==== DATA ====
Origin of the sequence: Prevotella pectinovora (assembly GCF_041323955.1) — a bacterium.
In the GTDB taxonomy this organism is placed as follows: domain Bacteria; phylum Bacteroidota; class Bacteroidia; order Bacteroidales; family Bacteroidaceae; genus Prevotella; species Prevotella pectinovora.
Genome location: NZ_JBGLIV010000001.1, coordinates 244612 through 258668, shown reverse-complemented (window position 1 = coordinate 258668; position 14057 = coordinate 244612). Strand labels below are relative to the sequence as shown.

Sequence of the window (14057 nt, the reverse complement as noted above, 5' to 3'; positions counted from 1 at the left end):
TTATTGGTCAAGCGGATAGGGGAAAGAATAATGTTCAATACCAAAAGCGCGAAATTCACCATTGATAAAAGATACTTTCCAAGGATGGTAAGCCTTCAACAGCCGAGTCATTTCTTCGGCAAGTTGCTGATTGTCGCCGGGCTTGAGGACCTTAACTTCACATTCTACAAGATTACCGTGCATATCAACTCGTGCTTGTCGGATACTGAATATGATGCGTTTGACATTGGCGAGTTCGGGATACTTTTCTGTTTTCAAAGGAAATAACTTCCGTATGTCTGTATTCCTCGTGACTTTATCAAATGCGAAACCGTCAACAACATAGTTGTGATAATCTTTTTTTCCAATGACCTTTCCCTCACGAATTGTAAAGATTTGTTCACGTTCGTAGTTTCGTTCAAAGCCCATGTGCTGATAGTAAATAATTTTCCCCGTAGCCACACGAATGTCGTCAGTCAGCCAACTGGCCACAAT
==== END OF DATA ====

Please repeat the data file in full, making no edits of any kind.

Origin of the sequence: Prevotella pectinovora (assembly GCF_041323955.1) — a bacterium.
In the GTDB taxonomy this organism is placed as follows: domain Bacteria; phylum Bacteroidota; class Bacteroidia; order Bacteroidales; family Bacteroidaceae; genus Prevotella; species Prevotella pectinovora.
Genome location: NZ_JBGLIV010000001.1, coordinates 244612 through 258668, shown reverse-complemented (window position 1 = coordinate 258668; position 14057 = coordinate 244612). Strand labels below are relative to the sequence as shown.

Sequence of the window (14057 nt, the reverse complement as noted above, 5' to 3'; positions counted from 1 at the left end):
TTATTGGTCAAGCGGATAGGGGAAAGAATAATGTTCAATACCAAAAGCGCGAAATTCACCATTGATAAAAGATACTTTCCAAGGATGGTAAGCCTTCAACAGCCGAGTCATTTCTTCGGCAAGTTGCTGATTGTCGCCGGGCTTGAGGACCTTAACTTCACATTCTACAAGATTACCGTGCATATCAACTCGTGCTTGTCGGATACTGAATATGATGCGTTTGACATTGGCGAGTTCGGGATACTTTTCTGTTTTCAAAGGAAATAACTTCCGTATGTCTGTATTCCTCGTGACTTTATCAAATGCGAAACCGTCAACAACATAGTTGTGATAATCTTTTTTTCCAATGACCTTTCCCTCACGAATTGTAAAGATTTGTTCACGTTCGTAGTTTCGTTCAAAGCCCATGTGCTGATAGTAAATAATTTTCCCCGTAGCCACACGAATGTCGTCAGTCAGCCAACTGGCCACAAT